URGENT – Take Action NOW to Save the Rehabilitation Tax Credit

Tax reform bills introduced in both houses of Congress in Washington, DC will impact the Federal Historic Rehabilitation Tax Credit – potentially eliminating this valuable incentive for preservation. Repeal of this tax credit would be a huge blow to the preservation movement and to the people who make their living by working on projects that rehab and adaptively reuse historic buildings—from contractors to architects to historical consultants. It is important for all of us who value preservation to speak out now on this issue.

In mid-November, the full House of Representatives voted in favor of a version of the The Tax Cuts and Jobs Act (TCJA) that entirely eliminates the Historic Tax Credit. The Senate Finance Committee’s first version a tax reform bill cut the Historic Tax Credit in half, from 20% to 10% for historic buildings. Thanks to an amendment by Sen. Bill Cassidy (R-LA), the full 20% value of the credit was restored, but the bill calls for claiming the credit over a five-year period, rather than all at once when the building is placed in service, as is the current practice. The full Senate is expected to vote on the bill by Dec. 1, and further amendments may be added once the bill hits the Senate floor for debate. If the House and Senate bills do not align, further work will be done in committee to reach a bill that is acceptable to both the House and the Senate. President Trump has said that he wants to sign a tax cut bill into law by Christmas.

Please contact your Representative, as well as Senator Amy Klobuchar and Senator Al Franken, and ask them to retain the HTC in tax reform bills, undiminished. (Not sure who your U.S. Representative is? Look it up here!)

The fate of the Historic Tax Credit (HTC) will be determined over the next few weeks, so it is important for preservation supporters to be outspoken now. Specifically, ask your Representative to work with House leadership to insert the HTC back into the final House bill. Ask Senators to go to the Senate Finance Committee and Senate leadership and express support to retain the HTC in the Senate tax reform bill undiminished.

Need more information, or some talking points? Read on!

The projects made possible by the Rehabilitation Tax Credit have been vital economic growth engines in Minnesota. Since 2010, when a state tax credit was passed with bipartisan support and signed into law by Gov. Tim Pawlenty, over $2 billion of economic activity has been generated by private-sector rehabilitation of historic buildings in Minnesota. Directly, the tax credits have leveraged over $1.1 billion in construction activity over the past seven years, almost $400 million of which has been paid in middle-class construction wages. Professionals who specialize in this work, including contractors, suppliers, architects, interior designers, consulting historians, and CPAs, also stand to have their wages cut if the Rehabilitation Tax Credit is eliminated. Since 2002, at least 110 historic buildings have been rehabilitated in Minnesota using the Historic Tax Credit, creating more than 18,000 jobs.

The positive ripple effects of rehabilitation investment are evident in communities all across Minnesota. In Minneapolis’ North Loop neighborhood alone, over a dozen historic buildings have been successfully rehabbed using this tax credit, totaling more than $142 million in construction expenditures. The vitality of this reclaimed historic district has prompted new development, spurring small business growth through new restaurants, bars, breweries, and retail stores, and attracting corporate expansion with tenants such as Amazon, global software company Calabrio, and Arctic Cat.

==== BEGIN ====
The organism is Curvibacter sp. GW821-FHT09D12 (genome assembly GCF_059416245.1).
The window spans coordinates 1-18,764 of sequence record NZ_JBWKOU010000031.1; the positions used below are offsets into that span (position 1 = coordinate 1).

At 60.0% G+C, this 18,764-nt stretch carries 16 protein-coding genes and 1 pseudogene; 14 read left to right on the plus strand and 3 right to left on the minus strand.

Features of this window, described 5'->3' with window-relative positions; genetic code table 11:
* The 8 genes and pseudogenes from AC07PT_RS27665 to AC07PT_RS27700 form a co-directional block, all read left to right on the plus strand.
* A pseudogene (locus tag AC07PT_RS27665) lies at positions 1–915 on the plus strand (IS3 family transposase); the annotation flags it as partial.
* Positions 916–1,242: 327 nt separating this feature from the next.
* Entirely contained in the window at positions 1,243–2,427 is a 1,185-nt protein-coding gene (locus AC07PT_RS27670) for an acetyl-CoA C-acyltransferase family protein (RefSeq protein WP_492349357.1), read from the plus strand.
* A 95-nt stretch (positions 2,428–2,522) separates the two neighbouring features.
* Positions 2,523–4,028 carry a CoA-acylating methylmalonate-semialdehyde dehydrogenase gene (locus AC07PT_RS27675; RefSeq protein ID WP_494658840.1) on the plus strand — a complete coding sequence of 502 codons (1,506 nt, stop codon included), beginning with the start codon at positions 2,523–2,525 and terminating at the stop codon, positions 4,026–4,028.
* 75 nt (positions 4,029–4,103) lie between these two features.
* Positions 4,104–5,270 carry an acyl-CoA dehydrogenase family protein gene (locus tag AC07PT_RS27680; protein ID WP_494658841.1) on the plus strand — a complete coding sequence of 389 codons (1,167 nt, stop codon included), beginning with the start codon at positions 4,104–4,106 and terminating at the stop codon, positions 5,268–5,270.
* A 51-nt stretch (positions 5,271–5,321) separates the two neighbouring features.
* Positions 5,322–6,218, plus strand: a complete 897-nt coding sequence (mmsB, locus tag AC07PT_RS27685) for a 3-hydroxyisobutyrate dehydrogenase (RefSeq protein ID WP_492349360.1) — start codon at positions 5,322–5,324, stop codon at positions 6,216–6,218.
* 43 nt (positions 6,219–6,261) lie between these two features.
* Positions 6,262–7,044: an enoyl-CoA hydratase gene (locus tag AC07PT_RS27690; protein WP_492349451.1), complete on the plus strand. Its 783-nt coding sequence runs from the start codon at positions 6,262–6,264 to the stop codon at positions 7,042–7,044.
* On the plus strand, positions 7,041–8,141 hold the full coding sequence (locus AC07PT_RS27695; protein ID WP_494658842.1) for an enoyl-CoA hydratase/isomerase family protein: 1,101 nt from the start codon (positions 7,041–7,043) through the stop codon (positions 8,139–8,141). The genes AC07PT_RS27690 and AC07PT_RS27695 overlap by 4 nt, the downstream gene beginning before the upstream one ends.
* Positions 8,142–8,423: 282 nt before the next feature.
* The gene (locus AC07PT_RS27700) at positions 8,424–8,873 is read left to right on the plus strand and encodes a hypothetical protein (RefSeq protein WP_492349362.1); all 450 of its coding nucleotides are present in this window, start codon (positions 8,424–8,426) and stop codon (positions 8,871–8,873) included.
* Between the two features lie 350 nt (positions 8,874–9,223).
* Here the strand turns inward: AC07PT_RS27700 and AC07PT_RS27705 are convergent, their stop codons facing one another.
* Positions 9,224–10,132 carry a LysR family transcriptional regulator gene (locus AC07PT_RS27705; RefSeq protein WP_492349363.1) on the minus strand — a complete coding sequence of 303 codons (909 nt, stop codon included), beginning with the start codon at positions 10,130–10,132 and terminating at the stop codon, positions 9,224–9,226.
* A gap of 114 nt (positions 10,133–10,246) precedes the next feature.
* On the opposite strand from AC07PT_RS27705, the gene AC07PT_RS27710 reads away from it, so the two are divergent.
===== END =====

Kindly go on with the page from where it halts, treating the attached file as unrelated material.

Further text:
Duluth and St. Paul have seen similar rates of economic investment in historic buildings, with over $27 million and $200 million of rehabilitation construction expenditures respectively since 2006. Cities outside of the metro benefit from this tax credit too. Notable projects include:

  • The Faribault Woolen Mill in Faribault, which was in operation from 1865 until 2009 and was brought back to life in 2011 thanks to approximately $1 million in Historic Tax Credits and over $5 million in investment by the new owners, Chuck and Paul Mooty
  • The Second Street Professional Building in downtown Chaska, rehabilitated in 2006
  • Conley-Maass-Downs Building, downtown Rochester, rehabilitated by first-time, local developers to house a restaurant on the ground level and a co-working space on the upper story

More places in Minnesota await the opportunities that home-grown economic development like this would create: the vacant former state hospital complex in Fergus Falls, the Duluth Armory (one of young Bob Dylan’s favorite venues), and the Fort Snelling Upper Post, which has stood idle and deteriorating for over 40 years despite its status as a National Historic Landmark. All of these places – and the people in these communities – will lose out if the Rehabilitation Tax Credit is repealed and the critical economic tools for reclaiming these places is eliminated.

The Rehabilitation Tax Credit is a worthwhile investment that accomplishes the goals of the Tax Cuts and Jobs Act: it is focused on growing our economy, it brings jobs back to our local communities, and it increases paychecks for our workers.

The Historic Tax Credit has been a permanent part of the Federal Tax Code since 1986. Then-President Ronald Reagan called it “economic good sense.” More information, as well as historic video footage of President Reagan championing the Historic Tax Credit, is available on the website of the National Trust for Historic Preservation and from the National Trust Community Investment Corporation. Detailed articles, including this one on the CNBC website and this compilation of information by PolicyMap, provide more information about the potential impacts of this bill.